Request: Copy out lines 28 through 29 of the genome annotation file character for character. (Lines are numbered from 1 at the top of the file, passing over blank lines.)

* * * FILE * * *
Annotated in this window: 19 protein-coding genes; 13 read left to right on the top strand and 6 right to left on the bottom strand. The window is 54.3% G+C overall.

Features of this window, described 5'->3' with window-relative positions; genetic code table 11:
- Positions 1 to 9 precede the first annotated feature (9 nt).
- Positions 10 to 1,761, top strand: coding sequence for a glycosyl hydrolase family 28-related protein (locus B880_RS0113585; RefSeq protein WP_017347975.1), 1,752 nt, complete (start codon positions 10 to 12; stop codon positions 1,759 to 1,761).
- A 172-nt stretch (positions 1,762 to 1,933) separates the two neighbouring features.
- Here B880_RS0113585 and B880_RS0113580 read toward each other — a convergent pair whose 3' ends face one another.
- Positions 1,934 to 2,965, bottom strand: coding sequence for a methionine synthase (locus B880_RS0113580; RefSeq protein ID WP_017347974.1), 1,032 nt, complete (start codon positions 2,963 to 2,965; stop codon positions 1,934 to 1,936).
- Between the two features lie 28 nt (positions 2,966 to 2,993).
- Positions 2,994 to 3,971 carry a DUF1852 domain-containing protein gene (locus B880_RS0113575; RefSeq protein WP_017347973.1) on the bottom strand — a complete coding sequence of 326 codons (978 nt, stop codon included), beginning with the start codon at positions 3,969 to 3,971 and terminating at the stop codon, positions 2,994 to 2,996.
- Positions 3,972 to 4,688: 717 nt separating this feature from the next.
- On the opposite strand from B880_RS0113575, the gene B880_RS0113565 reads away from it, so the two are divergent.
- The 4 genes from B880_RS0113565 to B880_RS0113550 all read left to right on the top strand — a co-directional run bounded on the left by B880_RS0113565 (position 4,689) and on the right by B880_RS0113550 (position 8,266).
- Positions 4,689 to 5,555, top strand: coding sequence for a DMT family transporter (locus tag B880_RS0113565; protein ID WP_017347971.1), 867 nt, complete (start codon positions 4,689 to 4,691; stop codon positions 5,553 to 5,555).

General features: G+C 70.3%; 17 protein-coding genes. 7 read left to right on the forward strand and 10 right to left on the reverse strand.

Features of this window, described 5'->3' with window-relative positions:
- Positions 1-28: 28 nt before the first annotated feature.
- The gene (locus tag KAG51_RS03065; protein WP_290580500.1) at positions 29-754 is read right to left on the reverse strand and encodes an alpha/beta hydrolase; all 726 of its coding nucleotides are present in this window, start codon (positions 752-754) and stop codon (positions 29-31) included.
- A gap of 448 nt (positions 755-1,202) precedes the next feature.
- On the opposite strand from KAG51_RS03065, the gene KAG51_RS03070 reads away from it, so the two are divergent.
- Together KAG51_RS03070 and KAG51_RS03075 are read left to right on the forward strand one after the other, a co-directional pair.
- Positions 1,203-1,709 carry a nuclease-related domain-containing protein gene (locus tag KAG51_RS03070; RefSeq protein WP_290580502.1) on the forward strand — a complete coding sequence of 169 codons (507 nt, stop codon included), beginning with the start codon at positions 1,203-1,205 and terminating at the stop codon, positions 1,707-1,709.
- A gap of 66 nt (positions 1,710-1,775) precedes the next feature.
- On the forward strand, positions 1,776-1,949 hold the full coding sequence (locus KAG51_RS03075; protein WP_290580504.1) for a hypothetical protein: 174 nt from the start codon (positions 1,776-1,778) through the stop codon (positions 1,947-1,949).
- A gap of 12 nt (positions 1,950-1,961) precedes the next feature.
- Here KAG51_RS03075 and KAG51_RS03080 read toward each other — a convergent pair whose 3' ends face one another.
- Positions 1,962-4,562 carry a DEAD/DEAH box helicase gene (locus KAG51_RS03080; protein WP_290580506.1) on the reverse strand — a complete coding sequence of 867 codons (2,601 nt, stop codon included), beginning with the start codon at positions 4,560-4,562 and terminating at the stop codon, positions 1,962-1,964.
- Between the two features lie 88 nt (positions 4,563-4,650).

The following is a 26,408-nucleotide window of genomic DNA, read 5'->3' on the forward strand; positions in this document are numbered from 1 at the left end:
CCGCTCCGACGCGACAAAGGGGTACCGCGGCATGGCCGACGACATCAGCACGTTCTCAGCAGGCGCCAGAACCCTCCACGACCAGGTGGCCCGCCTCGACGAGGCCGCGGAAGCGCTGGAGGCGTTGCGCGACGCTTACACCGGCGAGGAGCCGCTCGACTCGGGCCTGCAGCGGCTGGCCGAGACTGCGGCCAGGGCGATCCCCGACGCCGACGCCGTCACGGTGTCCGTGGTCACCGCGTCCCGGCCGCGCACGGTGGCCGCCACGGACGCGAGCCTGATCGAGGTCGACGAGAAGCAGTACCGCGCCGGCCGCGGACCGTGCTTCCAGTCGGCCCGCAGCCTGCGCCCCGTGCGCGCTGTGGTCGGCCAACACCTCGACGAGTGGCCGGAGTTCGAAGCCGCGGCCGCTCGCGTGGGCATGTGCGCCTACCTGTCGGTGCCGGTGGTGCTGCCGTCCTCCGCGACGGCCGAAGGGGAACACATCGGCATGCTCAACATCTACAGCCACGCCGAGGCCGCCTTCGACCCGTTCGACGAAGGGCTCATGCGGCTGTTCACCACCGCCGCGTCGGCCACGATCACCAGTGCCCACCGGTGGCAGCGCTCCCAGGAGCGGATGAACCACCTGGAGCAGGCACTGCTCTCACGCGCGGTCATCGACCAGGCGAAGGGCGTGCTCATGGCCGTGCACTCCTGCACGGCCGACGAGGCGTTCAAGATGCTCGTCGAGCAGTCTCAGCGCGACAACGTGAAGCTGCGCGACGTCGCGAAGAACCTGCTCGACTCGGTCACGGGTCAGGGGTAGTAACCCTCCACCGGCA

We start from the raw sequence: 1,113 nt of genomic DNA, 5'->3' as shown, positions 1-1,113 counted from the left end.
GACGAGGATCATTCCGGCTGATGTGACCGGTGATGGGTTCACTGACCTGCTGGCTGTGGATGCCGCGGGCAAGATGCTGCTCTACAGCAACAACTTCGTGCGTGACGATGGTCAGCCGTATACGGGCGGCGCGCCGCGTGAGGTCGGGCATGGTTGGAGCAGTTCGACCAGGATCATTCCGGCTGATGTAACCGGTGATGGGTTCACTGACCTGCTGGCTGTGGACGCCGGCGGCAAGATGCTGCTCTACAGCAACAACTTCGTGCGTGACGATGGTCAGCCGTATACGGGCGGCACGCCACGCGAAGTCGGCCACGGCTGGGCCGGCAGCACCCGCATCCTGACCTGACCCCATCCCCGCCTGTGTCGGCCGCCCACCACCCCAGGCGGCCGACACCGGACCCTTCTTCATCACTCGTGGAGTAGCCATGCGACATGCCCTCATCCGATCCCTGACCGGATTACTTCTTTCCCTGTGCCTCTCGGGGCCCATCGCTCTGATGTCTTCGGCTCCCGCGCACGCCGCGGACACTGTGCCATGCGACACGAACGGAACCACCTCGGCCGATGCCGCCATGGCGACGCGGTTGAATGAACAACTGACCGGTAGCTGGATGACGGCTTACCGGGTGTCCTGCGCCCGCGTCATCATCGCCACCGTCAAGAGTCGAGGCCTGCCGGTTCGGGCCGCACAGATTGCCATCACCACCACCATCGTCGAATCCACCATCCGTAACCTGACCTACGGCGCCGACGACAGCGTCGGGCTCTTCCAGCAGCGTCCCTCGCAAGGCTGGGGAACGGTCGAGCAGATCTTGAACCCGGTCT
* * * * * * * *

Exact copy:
The following is a 26,408-nucleotide window of genomic DNA, read 5'->3' on the forward strand; positions in this document are numbered from 1 at the left end:
CCGCTCCGACGCGACAAAGGGGTACCGCGGCATGGCCGACGACATCAGCACGTTCTCAGCAGGCGCCAGAACCCTCCACGACCAGGTGGCCCGCCTCGACGAGGCCGCGGAAGCGCTGGAGGCGTTGCGCGACGCTTACACCGGCGAGGAGCCGCTCGACTCGGGCCTGCAGCGGCTGGCCGAGACTGCGGCCAGGGCGATCCCCGACGCCGACGCCGTCACGGTGTCCGTGGTCACCGCGTCCCGGCCGCGCACGGTGGCCGCCACGGACGCGAGCCTGATCGAGGTCGACGAGAAGCAGTACCGCGCCGGCCGCGGACCGTGCTTCCAGTCGGCCCGCAGCCTGCGCCCCGTGCGCGCTGTGGTCGGCCAACACCTCGACGAGTGGCCGGAGTTCGAAGCCGCGGCCGCTCGCGTGGGCATGTGCGCCTACCTGTCGGTGCCGGTGGTGCTGCCGTCCTCCGCGACGGCCGAAGGGGAACACATCGGCATGCTCAACATCTACAGCCACGCCGAGGCCGCCTTCGACCCGTTCGACGAAGGGCTCATGCGGCTGTTCACCACCGCCGCGTCGGCCACGATCACCAGTGCCCACCGGTGGCAGCGCTCCCAGGAGCGGATGAACCACCTGGAGCAGGCACTGCTCTCACGCGCGGTCATCGACCAGGCGAAGGGCGTGCTCATGGCCGTGCACTCCTGCACGGCCGACGAGGCGTTCAAGATGCTCGTCGAGCAGTCTCAGCGCGACAACGTGAAGCTGCGCGACGTCGCGAAGAACCTGCTCGACTCGGTCACGGGTCAGGGGTAGTAACCCTCCACCGGCA